14 - David W. McFadden once said that books come from books, but are there any other forms that influence your work, whether nature, music, science or visual art?
I think that a book is a container—so I think almost architecturally about this question. The desire to contain something, to draw boundaries around an idea or bit of matter or sound, is where books come from. To create space in order to share the space. Maybe the body is the first book? I don’t think I really answered your question, but anyway . . .
15 - What other writers or writings are important for your work, or simply your life outside of your work?
In a guilty pleasure kind of way, I love anything that Jon Krakauer writes! When I want to be reminded that there are extreme personalities out there beyond those of us who choose, crazily, to be poets and artists, I read him because he writes about mountaineering and wilderness stuff and other seemingly inexplicable voluntary pursuits.
16 - What would you like to do that you haven't yet done?
I would like to visit Japan. For an uninterrupted two week period I would like to set up a desk and sleep in a room that opens up onto a beach somewhere. I would like to make paintings that are taller than me and wider than my arm-span. I would like to have a solo show of my visual work in a gallery in a major US city or maybe in the Netherlands somewhere. I want to publish a book of my collected essays, including the writings on textiles. I’d like to host four of my best girlfriends for lunch—they are, all of them, from pretty different walks of life and I’d love to see what kind of conversation would transpire if we all hung out together. I would like to find a very restful home to chill out in with my husband, Jonny Farrow—we’ve lived in apartments all our lives, and that’s been fine, but I fantasize about spending hours sitting on a porch somewhere with him, looking at the trees and maybe a trickle of traffic going past.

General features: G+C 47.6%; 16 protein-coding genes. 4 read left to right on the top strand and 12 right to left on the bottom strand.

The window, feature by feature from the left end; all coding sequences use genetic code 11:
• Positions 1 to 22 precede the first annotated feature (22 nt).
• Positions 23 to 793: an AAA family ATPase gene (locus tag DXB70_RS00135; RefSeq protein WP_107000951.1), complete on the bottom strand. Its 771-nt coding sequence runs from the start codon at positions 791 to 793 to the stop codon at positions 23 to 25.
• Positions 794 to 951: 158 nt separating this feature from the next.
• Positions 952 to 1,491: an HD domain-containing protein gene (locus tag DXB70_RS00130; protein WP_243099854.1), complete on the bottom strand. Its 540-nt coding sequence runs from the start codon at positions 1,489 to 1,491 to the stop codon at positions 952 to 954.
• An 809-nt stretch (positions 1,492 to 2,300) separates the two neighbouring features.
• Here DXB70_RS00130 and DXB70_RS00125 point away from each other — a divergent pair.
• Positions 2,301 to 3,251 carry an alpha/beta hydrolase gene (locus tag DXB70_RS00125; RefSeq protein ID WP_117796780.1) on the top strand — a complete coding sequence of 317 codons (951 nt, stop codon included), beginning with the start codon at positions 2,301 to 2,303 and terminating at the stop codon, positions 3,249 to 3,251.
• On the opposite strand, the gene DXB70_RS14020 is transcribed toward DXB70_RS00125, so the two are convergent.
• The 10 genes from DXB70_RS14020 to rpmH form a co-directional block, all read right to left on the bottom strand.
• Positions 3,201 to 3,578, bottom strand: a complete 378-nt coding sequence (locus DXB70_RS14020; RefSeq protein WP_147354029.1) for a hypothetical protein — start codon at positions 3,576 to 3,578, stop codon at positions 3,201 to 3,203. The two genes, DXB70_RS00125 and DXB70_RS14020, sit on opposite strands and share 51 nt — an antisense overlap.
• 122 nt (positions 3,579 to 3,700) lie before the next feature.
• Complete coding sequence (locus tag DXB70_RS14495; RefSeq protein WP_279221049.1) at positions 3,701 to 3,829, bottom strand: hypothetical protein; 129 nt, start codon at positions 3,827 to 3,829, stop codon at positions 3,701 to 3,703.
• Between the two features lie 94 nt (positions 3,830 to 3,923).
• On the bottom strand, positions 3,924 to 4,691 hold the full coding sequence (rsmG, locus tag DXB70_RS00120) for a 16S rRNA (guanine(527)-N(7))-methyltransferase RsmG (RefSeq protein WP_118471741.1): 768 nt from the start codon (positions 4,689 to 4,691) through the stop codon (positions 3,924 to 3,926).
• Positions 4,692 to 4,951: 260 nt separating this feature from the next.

17 - If you could pick any other occupation to attempt, what would it be? Or, alternately, what do you think you would have ended up doing had you not been a writer?
I would practice gestalt therapy. I might still do that! If academia doesn’t work out for me, I think about retraining in this and then hanging a shingle. I would like to help people construct new narratives about their lives and narratives that help them toward happiness or give them the tools to face problems. I think I could have learned sign language and been a sign language interpreter. I almost wanted to do that. If I could do school all over again, though, I would study anthropology, for sure. The anthropologists seem to know where it’s at in terms of living life fully with complexities and with others and while remaining power-aware.
18 - What made you write, as opposed to doing something else?
Writing was cheaper and more portable than painting and sculpture and I didn’t have to have studio space!
19 - What was the last great book you read? What was the last great film?
Last great book: Carceral Capitalism by Jackie Wang. The way she brings a poet’s training and sensibility to what I think is our greatest American problem is remarkable. Last great movie: Manchester by the Sea. That film does not look away from grief and refuses the usual Hollywood treatment of loss. Kind of unbelievable that it’s an American film.
20 - What are you currently working on?
I’m embarking on research and a little bit of writing for a book project called Some Sports. I love sports, and I think there is something really strange about being an athlete—kind of as strange as being a poet. I’m also curating a textiles and “textility” show for the university gallery where I work. Finally, I’m working out the kinks in an exhibition I am trying to pitch to a gallery space—the work stems from and feeds my current book SPEECH and I’d like to bring that project to a culmination soon.
Many thanks for these questions!